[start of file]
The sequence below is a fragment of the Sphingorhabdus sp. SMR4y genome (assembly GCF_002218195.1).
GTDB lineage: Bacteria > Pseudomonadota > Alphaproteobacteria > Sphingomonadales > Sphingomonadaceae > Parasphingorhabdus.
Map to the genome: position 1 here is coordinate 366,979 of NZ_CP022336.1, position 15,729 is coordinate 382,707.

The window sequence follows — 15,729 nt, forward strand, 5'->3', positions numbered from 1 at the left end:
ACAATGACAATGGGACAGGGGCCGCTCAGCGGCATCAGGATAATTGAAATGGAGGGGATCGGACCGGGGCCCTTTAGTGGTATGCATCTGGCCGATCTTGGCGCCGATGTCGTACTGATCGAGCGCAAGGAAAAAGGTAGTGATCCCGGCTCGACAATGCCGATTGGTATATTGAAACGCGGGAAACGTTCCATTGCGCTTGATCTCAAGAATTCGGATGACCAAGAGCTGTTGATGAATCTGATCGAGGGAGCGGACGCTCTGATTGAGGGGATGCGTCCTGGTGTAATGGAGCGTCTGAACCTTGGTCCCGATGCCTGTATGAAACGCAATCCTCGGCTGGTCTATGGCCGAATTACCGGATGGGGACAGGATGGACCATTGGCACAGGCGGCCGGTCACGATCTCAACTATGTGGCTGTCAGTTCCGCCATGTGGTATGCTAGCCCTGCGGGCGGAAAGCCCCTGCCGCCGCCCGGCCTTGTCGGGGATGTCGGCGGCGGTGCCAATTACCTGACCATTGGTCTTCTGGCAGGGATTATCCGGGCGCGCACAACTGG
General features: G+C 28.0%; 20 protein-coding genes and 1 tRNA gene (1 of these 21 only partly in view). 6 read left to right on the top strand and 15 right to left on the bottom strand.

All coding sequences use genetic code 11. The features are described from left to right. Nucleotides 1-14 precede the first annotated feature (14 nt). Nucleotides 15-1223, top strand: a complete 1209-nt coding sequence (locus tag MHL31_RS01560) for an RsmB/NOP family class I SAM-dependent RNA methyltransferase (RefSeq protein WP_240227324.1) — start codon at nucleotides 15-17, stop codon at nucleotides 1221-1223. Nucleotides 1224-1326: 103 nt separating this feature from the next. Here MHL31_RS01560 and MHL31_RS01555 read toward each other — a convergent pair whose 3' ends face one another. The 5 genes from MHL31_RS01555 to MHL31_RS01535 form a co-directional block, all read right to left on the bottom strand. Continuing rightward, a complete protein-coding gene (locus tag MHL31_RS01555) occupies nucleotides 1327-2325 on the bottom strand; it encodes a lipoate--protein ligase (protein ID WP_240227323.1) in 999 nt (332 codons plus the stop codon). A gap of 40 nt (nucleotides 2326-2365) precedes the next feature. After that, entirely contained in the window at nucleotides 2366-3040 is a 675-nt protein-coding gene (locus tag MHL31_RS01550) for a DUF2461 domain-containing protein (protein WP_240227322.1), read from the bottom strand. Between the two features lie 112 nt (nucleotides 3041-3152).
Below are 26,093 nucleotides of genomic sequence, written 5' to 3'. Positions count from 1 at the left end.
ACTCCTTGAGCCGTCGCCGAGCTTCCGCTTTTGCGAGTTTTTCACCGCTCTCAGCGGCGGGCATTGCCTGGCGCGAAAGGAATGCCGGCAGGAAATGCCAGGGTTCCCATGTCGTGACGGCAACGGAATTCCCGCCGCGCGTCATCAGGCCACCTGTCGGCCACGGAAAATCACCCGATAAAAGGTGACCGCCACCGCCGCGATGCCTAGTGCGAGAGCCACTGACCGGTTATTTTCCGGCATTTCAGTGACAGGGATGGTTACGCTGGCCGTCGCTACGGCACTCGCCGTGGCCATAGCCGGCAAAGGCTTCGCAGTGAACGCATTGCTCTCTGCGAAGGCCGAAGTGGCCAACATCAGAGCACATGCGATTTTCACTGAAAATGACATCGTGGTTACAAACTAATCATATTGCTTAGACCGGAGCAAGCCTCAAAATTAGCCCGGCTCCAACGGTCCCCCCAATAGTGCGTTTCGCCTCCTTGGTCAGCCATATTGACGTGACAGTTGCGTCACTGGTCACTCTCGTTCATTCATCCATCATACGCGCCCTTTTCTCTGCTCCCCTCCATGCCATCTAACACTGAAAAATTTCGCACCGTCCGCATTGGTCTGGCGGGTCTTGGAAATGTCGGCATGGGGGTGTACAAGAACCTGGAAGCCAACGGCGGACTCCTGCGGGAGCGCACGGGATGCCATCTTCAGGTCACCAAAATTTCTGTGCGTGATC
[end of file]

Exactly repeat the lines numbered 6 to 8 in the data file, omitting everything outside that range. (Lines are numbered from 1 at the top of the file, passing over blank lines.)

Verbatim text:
General features: G+C 28.0%; 20 protein-coding genes and 1 tRNA gene (1 of these 21 only partly in view). 6 read left to right on the top strand and 15 right to left on the bottom strand.

All coding sequences use genetic code 11. The features are described from left to right. Nucleotides 1-14 precede the first annotated feature (14 nt). Nucleotides 15-1223, top strand: a complete 1209-nt coding sequence (locus tag MHL31_RS01560) for an RsmB/NOP family class I SAM-dependent RNA methyltransferase (RefSeq protein WP_240227324.1) — start codon at nucleotides 15-17, stop codon at nucleotides 1221-1223. Nucleotides 1224-1326: 103 nt separating this feature from the next. Here MHL31_RS01560 and MHL31_RS01555 read toward each other — a convergent pair whose 3' ends face one another. The 5 genes from MHL31_RS01555 to MHL31_RS01535 form a co-directional block, all read right to left on the bottom strand. Continuing rightward, a complete protein-coding gene (locus tag MHL31_RS01555) occupies nucleotides 1327-2325 on the bottom strand; it encodes a lipoate--protein ligase (protein ID WP_240227323.1) in 999 nt (332 codons plus the stop codon). A gap of 40 nt (nucleotides 2326-2365) precedes the next feature. After that, entirely contained in the window at nucleotides 2366-3040 is a 675-nt protein-coding gene (locus tag MHL31_RS01550) for a DUF2461 domain-containing protein (protein WP_240227322.1), read from the bottom strand. Between the two features lie 112 nt (nucleotides 3041-3152).
Below are 26,093 nucleotides of genomic sequence, written 5' to 3'. Positions count from 1 at the left end.